Never Never is the brilliant debut novel from David Gaffney. Gaffney is best known for his Sawn-Off Tales. His writing combines observation, wit and rebuke about today’s society through crafty description and brilliant character depiction. Never Never tells the tale of Eric, a professional financial juggler, as he finds himself irrevocably in debt. He begins to receive postcards with one word on each - Coerce. Calculated. Harassment. This puzzle further deepens the anxiety of a man on the edge while he is trying to maintain domestic bliss with his girlfriend, Charlotte. With the credit crunch looming, Never Never is the story of how our society is addicted to the commodity and the burgeoning norm of debt culture that encases daily life. Gaffney tells it like he sees it. His work is incredibly originally, wonderfully humorous, and revealing about the abundance and sadness of consumerism. Never Never, along with Catherine O’Flynn’s What Was Lost, demonstrates Tindal Street Press’ commitment to new talent and challenging content.
Never Neverby David Gaffney"READ WITH CARE" should be attached by butterfly label to the jacket of NEVER NEVER. Because unless the reader accords this novel the respect with which he would read the menu in an expensive restaurant, he will miss the point. Each chapter arrives with as much variety as soup, fish, meat, pudding, etc.,, but, trust me, it all comes together in a deeply gratified digestive tract.
Appreciation of NEVER NEVER demands a sophisticated palette. To begin with, our hero, Eric McFarlane, is not at all heroic. He is in his late twenties, and not very prepossessing. He has drifted from education to the dole, back to education, and after more dole to the Cleator Moor Money Advice Shop, where he helps the poor to rob the rich. He is understanding, empathetic and non-judgmental. He keeps a box of Kleenex on the corner of his desk. In fact, he himself becomes rather clever at robbing (Nat-West, Barclays, Lloyds, West Newland Trust, Market Trust,, HTC, and even the Cleator Moor Money Advice Shop) in order to support a woman of very little brain with whom he is no longer passionately in love, but from whose warm embrace he daily drives to his office in the St. Cuthbert's Centre, a converted church shared with the community samba band, the chittering of whose precision instruments pierce the walls of the old church. His desk stands below the stained glass windows of The Good Shepherd (repaired with Cellotape) and The Annunciation. Here he sits, responding to an endless queue of indigent clients who are stained a bilious blue green thanks to the robes of the Angel Gabriel, or printed over with Well Done Thou Good And Faithful Servant.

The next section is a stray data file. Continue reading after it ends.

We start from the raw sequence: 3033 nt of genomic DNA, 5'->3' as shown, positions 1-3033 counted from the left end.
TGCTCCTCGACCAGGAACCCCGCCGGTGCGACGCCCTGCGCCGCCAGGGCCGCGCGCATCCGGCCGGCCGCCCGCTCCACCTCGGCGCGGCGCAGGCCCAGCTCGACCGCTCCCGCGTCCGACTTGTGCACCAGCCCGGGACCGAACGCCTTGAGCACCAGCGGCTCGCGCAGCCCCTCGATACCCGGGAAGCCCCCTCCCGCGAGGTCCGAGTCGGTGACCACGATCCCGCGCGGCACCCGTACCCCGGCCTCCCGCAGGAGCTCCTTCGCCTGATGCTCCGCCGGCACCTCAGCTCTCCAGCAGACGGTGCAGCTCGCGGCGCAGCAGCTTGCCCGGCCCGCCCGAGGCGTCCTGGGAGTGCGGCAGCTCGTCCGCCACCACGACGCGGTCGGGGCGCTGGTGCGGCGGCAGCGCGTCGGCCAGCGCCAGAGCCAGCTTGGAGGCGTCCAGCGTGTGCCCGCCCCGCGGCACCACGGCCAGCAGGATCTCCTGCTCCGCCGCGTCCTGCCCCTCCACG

Eric dreams and fantasizes, of course he does. But his fortunes take a sudden turn for the worse, and he gives up hope (rather too quickly) of saving himself. Only when he perceives his lover to be in great danger does his spirit take light, and, although he has lost everything, endured pain and humiliation, and is almost certain to lose his own life, he at last earns our unqualified admiration. Well, perhaps that is over-egging it a bit, but only a soupcon.
NEVER NEVER is a novel of today, for today's readers, with today's humour, written with wit and compassion by one of today's most brilliant writers.
Review by Paula McMaster